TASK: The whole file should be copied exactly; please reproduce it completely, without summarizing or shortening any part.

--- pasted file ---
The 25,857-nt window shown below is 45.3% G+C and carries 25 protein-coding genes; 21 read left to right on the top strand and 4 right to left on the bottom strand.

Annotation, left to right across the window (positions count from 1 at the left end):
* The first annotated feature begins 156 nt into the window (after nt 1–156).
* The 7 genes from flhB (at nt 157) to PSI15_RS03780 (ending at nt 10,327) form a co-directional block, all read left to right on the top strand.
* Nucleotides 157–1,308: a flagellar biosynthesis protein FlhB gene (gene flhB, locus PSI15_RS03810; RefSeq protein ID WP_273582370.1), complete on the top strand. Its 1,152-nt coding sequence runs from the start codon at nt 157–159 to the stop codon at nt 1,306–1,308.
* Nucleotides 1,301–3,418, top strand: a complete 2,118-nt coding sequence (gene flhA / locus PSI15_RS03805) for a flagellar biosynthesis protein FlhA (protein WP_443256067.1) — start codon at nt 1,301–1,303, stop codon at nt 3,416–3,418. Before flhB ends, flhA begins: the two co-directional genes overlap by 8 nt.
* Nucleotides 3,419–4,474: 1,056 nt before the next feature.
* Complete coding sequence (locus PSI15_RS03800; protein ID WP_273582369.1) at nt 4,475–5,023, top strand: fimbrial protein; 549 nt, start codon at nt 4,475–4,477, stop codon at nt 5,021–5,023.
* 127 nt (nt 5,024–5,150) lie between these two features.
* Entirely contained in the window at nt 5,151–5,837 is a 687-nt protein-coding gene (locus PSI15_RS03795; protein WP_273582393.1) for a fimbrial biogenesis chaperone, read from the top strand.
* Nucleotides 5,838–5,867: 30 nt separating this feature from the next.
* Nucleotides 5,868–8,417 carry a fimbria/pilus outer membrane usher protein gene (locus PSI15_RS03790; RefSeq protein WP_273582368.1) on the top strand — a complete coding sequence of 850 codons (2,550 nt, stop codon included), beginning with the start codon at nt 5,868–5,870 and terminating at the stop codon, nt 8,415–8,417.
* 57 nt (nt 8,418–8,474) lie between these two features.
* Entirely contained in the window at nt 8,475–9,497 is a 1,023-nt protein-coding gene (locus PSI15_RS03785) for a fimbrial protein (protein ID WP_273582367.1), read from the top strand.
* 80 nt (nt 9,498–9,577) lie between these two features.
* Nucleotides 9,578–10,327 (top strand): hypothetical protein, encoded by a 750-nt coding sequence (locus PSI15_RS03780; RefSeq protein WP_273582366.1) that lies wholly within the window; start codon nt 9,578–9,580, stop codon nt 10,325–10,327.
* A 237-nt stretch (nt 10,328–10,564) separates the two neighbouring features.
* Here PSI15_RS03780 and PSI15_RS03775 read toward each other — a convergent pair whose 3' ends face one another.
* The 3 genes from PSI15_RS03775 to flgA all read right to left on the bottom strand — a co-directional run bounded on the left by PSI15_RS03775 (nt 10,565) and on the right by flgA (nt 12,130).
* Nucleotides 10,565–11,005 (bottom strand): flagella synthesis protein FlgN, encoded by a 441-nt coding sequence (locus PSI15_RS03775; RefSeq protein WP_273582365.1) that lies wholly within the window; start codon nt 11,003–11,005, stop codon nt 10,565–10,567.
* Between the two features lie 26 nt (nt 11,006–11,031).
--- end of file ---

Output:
The 25,857-nt window shown below is 45.3% G+C and carries 25 protein-coding genes; 21 read left to right on the top strand and 4 right to left on the bottom strand.

Annotation, left to right across the window (positions count from 1 at the left end):
* The first annotated feature begins 156 nt into the window (after nt 1–156).
* The 7 genes from flhB (at nt 157) to PSI15_RS03780 (ending at nt 10,327) form a co-directional block, all read left to right on the top strand.
* Nucleotides 157–1,308: a flagellar biosynthesis protein FlhB gene (gene flhB, locus PSI15_RS03810; RefSeq protein ID WP_273582370.1), complete on the top strand. Its 1,152-nt coding sequence runs from the start codon at nt 157–159 to the stop codon at nt 1,306–1,308.
* Nucleotides 1,301–3,418, top strand: a complete 2,118-nt coding sequence (gene flhA / locus PSI15_RS03805) for a flagellar biosynthesis protein FlhA (protein WP_443256067.1) — start codon at nt 1,301–1,303, stop codon at nt 3,416–3,418. Before flhB ends, flhA begins: the two co-directional genes overlap by 8 nt.
* Nucleotides 3,419–4,474: 1,056 nt before the next feature.
* Complete coding sequence (locus PSI15_RS03800; protein ID WP_273582369.1) at nt 4,475–5,023, top strand: fimbrial protein; 549 nt, start codon at nt 4,475–4,477, stop codon at nt 5,021–5,023.
* 127 nt (nt 5,024–5,150) lie between these two features.
* Entirely contained in the window at nt 5,151–5,837 is a 687-nt protein-coding gene (locus PSI15_RS03795; protein WP_273582393.1) for a fimbrial biogenesis chaperone, read from the top strand.
* Nucleotides 5,838–5,867: 30 nt separating this feature from the next.
* Nucleotides 5,868–8,417 carry a fimbria/pilus outer membrane usher protein gene (locus PSI15_RS03790; RefSeq protein WP_273582368.1) on the top strand — a complete coding sequence of 850 codons (2,550 nt, stop codon included), beginning with the start codon at nt 5,868–5,870 and terminating at the stop codon, nt 8,415–8,417.
* 57 nt (nt 8,418–8,474) lie between these two features.
* Entirely contained in the window at nt 8,475–9,497 is a 1,023-nt protein-coding gene (locus PSI15_RS03785) for a fimbrial protein (protein ID WP_273582367.1), read from the top strand.
* 80 nt (nt 9,498–9,577) lie between these two features.
* Nucleotides 9,578–10,327 (top strand): hypothetical protein, encoded by a 750-nt coding sequence (locus PSI15_RS03780; RefSeq protein WP_273582366.1) that lies wholly within the window; start codon nt 9,578–9,580, stop codon nt 10,325–10,327.
* A 237-nt stretch (nt 10,328–10,564) separates the two neighbouring features.
* Here PSI15_RS03780 and PSI15_RS03775 read toward each other — a convergent pair whose 3' ends face one another.
* The 3 genes from PSI15_RS03775 to flgA all read right to left on the bottom strand — a co-directional run bounded on the left by PSI15_RS03775 (nt 10,565) and on the right by flgA (nt 12,130).
* Nucleotides 10,565–11,005 (bottom strand): flagella synthesis protein FlgN, encoded by a 441-nt coding sequence (locus PSI15_RS03775; RefSeq protein WP_273582365.1) that lies wholly within the window; start codon nt 11,003–11,005, stop codon nt 10,565–10,567.
* Between the two features lie 26 nt (nt 11,006–11,031).